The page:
ONE of the most striking things from the local papers over the two weeks I was away was the letter from a council officer, albeit writing anonymously, who claims people are leaving Camden Town Hall in droves because it has become a hellish place to work.
The New Journal ran parts of the letter, but it appeared unadulterated in the Ham and High… the extra words claiming that the “council is a miserable place since the change of leadership and some people at the top need to learn some manners”. To illustrate the point, the Ham ran a cartoon of ‘hell’ and joked that it had been twinned with Camden. Despite the usual gossip in the corridors up at Judd Street, I was surprised by the bluntness of the letter. This is officially not good press for Camden Council – and for once there is no journalist or editor to simply blame for authoring it. The tone is sharp as it gets for letters published in the local papers.
After the turbulent, well-discussed change at the top of Camden’s Labour party this year – and the full letter in the Ham pointedly makes reference to ‘Dear Leader’ – reading this must have felt like a biff in the chin to those who supported the coup, if that is not too dramatic a word, which effectively removed Nash Ali from the group leadership earlier this year.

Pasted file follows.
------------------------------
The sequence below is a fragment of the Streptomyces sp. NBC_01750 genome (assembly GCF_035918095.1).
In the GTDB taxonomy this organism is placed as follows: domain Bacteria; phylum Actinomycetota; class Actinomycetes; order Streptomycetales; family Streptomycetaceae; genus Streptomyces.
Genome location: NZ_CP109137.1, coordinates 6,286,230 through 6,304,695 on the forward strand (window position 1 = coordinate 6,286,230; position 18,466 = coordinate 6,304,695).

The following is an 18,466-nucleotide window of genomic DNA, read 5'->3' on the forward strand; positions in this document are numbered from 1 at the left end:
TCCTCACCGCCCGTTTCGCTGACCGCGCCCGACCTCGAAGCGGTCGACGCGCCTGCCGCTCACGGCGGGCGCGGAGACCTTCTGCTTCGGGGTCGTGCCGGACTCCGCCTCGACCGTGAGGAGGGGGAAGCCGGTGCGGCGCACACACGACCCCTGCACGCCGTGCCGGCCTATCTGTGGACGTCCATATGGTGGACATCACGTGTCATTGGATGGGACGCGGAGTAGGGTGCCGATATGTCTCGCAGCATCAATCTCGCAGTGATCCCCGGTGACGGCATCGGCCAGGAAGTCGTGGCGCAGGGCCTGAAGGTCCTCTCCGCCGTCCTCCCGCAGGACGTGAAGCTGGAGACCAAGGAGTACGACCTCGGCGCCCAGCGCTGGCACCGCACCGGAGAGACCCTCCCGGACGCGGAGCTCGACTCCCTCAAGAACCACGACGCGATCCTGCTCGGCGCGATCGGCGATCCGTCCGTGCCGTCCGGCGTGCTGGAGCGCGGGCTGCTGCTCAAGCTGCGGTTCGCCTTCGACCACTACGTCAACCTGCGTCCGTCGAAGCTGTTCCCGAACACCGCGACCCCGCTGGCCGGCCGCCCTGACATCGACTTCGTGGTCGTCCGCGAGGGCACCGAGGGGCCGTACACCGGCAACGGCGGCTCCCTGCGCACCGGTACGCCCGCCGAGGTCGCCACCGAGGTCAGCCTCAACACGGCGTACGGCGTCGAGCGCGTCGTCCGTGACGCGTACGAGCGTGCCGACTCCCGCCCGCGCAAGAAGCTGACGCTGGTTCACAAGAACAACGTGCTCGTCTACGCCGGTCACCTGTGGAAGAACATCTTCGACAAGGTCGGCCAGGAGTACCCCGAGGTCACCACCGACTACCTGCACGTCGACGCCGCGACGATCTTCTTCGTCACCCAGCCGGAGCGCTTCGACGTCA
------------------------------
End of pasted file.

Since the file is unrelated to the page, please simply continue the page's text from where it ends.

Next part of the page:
Of course, at the end of 12 months, the group’s new leader Sarah Hayward will have to tell the group how Camden Labour has been different under her control, that there is a marked improvement in the way it performs. The group will expect her to show that her move to the top was worth the internal pain and she will have to explain a list of successes. Letters like this, however, become weapons for anybody in the half of the group who voted for somebody else to lead the party in May and may still be saddened or even angry about how things all panned out.
It is important to say that this is just one letter, just one, and the claims are not verified. People leave local authorities even in the happiest times. The old story about Camden was that people would develop so well there that they would seek natural promotions elsewhere as it became crowded at the top. Some say it is simply not true that there is a big rush for the door in recent weeks.
Amid the top tiers, there is even apparently the idea that the letter was rustled up by a councillor suffering from sour grapes and that the ideas in it have no real credence among the actual workforce.
Still, four months into a new regime, it is not the best thing to see in the local press. These kind of letters have been a rare thing in Camden in recent years.